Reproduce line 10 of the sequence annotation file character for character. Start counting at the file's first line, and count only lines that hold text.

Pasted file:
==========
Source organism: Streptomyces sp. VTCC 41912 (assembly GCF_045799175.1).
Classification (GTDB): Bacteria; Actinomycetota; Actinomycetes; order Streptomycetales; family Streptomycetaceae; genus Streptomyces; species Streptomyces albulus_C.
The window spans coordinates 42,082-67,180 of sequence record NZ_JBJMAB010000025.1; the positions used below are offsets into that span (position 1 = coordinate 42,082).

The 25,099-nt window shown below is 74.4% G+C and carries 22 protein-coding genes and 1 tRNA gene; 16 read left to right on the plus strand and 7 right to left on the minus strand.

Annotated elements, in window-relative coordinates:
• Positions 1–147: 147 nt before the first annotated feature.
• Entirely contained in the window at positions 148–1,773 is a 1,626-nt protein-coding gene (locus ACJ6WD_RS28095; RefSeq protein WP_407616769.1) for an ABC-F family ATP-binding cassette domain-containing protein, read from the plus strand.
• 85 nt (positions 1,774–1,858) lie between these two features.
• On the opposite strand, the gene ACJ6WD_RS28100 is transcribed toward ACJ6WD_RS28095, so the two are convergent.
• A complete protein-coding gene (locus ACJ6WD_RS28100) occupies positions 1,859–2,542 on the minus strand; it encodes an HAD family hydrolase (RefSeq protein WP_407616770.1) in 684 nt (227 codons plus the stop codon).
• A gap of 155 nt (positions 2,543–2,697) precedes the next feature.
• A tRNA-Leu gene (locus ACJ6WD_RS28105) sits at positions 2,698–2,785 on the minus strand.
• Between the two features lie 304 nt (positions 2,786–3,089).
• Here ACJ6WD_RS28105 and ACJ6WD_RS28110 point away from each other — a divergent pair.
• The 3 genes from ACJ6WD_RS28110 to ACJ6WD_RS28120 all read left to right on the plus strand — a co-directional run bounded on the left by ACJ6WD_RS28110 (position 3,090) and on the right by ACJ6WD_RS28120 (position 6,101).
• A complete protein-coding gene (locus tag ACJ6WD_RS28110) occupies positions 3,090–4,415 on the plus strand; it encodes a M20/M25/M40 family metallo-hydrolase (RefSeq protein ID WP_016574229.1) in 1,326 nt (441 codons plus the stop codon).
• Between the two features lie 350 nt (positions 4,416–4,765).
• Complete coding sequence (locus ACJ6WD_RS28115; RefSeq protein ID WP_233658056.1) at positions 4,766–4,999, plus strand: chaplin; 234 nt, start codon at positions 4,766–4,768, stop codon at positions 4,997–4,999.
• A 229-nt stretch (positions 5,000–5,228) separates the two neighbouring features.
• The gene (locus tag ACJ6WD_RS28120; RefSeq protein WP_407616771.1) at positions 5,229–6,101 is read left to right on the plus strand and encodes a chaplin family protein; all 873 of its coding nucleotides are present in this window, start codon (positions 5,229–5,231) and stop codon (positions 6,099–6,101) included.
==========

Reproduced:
• A complete protein-coding gene (locus ACJ6WD_RS28100) occupies positions 1,859–2,542 on the minus strand; it encodes an HAD family hydrolase (RefSeq protein WP_407616770.1) in 684 nt (227 codons plus the stop codon).